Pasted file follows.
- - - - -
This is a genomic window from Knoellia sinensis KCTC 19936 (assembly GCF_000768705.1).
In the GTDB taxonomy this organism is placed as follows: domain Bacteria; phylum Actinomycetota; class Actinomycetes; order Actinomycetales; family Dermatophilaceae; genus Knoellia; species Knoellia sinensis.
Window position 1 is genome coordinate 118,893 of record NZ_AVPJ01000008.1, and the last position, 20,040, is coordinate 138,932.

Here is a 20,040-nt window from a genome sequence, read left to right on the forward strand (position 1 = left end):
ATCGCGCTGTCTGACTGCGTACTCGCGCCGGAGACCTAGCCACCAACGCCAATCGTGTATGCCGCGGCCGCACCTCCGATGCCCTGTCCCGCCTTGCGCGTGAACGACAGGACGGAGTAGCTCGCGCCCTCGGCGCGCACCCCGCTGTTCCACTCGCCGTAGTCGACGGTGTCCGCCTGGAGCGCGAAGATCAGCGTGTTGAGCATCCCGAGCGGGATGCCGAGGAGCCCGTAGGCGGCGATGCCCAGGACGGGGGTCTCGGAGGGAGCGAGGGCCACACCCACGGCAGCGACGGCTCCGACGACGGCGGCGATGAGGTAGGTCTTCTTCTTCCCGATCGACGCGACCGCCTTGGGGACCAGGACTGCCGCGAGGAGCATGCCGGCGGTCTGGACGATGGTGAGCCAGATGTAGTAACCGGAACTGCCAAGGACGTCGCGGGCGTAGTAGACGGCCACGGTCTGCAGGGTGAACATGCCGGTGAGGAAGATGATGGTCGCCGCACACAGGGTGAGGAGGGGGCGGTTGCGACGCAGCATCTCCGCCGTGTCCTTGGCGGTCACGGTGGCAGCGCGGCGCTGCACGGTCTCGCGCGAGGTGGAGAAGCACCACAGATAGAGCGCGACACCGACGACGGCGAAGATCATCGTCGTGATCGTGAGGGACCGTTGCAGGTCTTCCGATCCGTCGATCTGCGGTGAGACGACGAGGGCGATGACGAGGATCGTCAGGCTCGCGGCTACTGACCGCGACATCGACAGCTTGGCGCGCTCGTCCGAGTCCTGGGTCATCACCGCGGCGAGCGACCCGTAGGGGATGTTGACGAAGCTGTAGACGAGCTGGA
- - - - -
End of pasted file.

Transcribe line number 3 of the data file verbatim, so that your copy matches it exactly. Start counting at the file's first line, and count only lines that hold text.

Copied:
Window position 1 is genome coordinate 118,893 of record NZ_AVPJ01000008.1, and the last position, 20,040, is coordinate 138,932.